Lord Bassam of Brighton: The tables below show the number of commercial passenger flights and passengers carried between Stansted Airport and Newcastle, Edinburgh, Glasgow, and other UK airports in each of the past five years.
|Table 1: Commercial passenger flights between Stansted and Newcastle, Edinburgh, Glasgow, and other UK airports|
|Source: DfT analysis of Civil Aviation Authority data|
|Table 2: Passengers carried on commercial passenger flights between Stansted and Newcastle, Edinburgh, Glasgow, and other UK airports|
|Source: DfT analysis of Civil Aviation Authority data|
Lord Bassam of Brighton: The Department for Transports position on Heathrow is set out in the 2003 Future of Air Transport White Paper and the recent Adding Capacity at Heathrow Airport consultation.
Our support for new capacity at Heathrow, subject to meeting strict local environmental limits, is underpinned by detailed modelling of passenger demand up to 2030. These forecasts indicate that the range of domestic and international flights offered at Heathrow is crucial to the UK and particularly beneficial to the connectivity of passengers located in regions outside the south-east. As such, we have not modelled or assessed scenarios that would reduce the number of domestic flights or European flights from Heathrow. We have also not considered measures to reduce the number of transit passengers using Heathrow.
Ultimately, if policy support for further development at Heathrow is provided, it will be a commercial decision for the airport operator, working with its users, to decide which flights and destinations it wishes to operate in the future.
Lord Davies of Oldham: The Bank of England undertakes financial transactions with firms on a daily basis. Details of the Banks balance sheet can be found in the Banks annual reports and in the Bank Return. The interest rates that the Bank charges for loans depend on the type of lending. Transactions with individual firms, and the interest rates on such transactions, are a matter of commercial confidentiality.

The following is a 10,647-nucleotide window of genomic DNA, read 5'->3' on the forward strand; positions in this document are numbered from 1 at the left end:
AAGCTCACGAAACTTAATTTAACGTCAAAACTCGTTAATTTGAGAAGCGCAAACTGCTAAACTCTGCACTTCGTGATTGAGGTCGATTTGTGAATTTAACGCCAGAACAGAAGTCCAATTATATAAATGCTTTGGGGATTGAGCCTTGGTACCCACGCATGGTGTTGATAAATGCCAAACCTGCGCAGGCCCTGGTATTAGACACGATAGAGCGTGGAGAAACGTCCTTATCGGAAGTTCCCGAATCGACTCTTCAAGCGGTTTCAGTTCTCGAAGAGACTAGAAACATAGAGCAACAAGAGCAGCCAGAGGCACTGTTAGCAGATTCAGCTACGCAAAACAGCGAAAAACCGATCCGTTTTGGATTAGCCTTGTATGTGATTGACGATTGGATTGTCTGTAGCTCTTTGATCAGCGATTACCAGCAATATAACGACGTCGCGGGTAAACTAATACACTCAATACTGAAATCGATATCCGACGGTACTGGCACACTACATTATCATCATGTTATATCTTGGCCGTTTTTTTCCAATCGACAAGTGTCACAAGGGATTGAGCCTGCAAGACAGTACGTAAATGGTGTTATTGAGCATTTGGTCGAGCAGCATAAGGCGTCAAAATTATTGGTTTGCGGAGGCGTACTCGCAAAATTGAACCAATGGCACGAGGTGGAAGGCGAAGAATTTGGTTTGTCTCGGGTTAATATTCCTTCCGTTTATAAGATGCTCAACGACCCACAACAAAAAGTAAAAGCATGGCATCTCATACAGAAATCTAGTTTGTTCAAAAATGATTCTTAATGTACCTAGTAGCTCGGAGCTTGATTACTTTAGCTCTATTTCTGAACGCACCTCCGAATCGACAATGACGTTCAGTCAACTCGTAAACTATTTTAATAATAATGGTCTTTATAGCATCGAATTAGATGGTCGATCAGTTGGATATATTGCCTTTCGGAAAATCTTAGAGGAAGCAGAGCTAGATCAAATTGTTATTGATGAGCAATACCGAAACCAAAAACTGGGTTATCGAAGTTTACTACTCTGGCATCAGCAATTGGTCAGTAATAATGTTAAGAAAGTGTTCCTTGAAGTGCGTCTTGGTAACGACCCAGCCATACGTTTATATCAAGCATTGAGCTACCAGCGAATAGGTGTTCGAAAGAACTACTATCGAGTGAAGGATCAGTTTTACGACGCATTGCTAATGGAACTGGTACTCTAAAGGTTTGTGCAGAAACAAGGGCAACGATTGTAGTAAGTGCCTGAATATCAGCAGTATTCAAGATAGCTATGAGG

Lord Davies of Oldham: The OFT launched a market study in April 2007 to consider questions about competition and value for money in the provision of personal current accounts, such as transparency of costs to consumers and ease of switching. The OFT will be engaging with relevant parties over the coming months in order to discuss the findings from the market study published in July 2008 and the most appropriate next steps to tackle the problems identified.
Further to the Written Answer by Lord McKenzie of Luton on 5 June (WA 70-1), how many people with addresses in India and Pakistan were paid social security benefits and pensions in 2006-07; how much was paid in total to such persons; and how many of them are over 90. [HL4559]
|Number of customers living in India and Pakistan by benefit|
|Benefit||Number of customers|
|Number of customers aged 90 and above living in India and Pakistan|
|Number of customers|